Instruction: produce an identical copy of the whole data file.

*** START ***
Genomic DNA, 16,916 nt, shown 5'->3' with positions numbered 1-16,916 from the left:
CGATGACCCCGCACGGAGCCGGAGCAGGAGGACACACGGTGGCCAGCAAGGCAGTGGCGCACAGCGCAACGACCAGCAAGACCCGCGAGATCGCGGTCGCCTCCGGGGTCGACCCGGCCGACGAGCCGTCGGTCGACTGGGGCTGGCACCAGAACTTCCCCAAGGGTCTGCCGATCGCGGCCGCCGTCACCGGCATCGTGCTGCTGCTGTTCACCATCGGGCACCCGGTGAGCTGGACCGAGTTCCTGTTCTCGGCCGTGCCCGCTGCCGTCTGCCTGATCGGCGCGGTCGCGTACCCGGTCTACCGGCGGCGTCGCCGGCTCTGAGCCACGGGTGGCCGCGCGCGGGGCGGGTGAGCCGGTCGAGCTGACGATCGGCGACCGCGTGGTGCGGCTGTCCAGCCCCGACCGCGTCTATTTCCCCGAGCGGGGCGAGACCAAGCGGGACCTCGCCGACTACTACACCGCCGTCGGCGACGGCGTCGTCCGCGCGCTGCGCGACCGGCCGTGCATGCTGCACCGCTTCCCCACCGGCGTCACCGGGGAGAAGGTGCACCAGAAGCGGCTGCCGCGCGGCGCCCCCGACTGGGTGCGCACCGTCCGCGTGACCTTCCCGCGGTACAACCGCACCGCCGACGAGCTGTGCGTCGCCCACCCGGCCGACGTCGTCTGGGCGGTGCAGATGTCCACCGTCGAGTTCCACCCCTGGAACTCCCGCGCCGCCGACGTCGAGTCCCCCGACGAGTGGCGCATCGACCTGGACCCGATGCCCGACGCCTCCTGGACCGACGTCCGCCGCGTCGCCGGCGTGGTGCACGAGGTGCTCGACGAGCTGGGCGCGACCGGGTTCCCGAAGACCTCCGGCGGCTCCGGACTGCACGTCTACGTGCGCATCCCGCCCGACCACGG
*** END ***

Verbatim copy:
Genomic DNA, 16,916 nt, shown 5'->3' with positions numbered 1-16,916 from the left:
CGATGACCCCGCACGGAGCCGGAGCAGGAGGACACACGGTGGCCAGCAAGGCAGTGGCGCACAGCGCAACGACCAGCAAGACCCGCGAGATCGCGGTCGCCTCCGGGGTCGACCCGGCCGACGAGCCGTCGGTCGACTGGGGCTGGCACCAGAACTTCCCCAAGGGTCTGCCGATCGCGGCCGCCGTCACCGGCATCGTGCTGCTGCTGTTCACCATCGGGCACCCGGTGAGCTGGACCGAGTTCCTGTTCTCGGCCGTGCCCGCTGCCGTCTGCCTGATCGGCGCGGTCGCGTACCCGGTCTACCGGCGGCGTCGCCGGCTCTGAGCCACGGGTGGCCGCGCGCGGGGCGGGTGAGCCGGTCGAGCTGACGATCGGCGACCGCGTGGTGCGGCTGTCCAGCCCCGACCGCGTCTATTTCCCCGAGCGGGGCGAGACCAAGCGGGACCTCGCCGACTACTACACCGCCGTCGGCGACGGCGTCGTCCGCGCGCTGCGCGACCGGCCGTGCATGCTGCACCGCTTCCCCACCGGCGTCACCGGGGAGAAGGTGCACCAGAAGCGGCTGCCGCGCGGCGCCCCCGACTGGGTGCGCACCGTCCGCGTGACCTTCCCGCGGTACAACCGCACCGCCGACGAGCTGTGCGTCGCCCACCCGGCCGACGTCGTCTGGGCGGTGCAGATGTCCACCGTCGAGTTCCACCCCTGGAACTCCCGCGCCGCCGACGTCGAGTCCCCCGACGAGTGGCGCATCGACCTGGACCCGATGCCCGACGCCTCCTGGACCGACGTCCGCCGCGTCGCCGGCGTGGTGCACGAGGTGCTCGACGAGCTGGGCGCGACCGGGTTCCCGAAGACCTCCGGCGGCTCCGGACTGCACGTCTACGTGCGCATCCCGCCCGACCACGG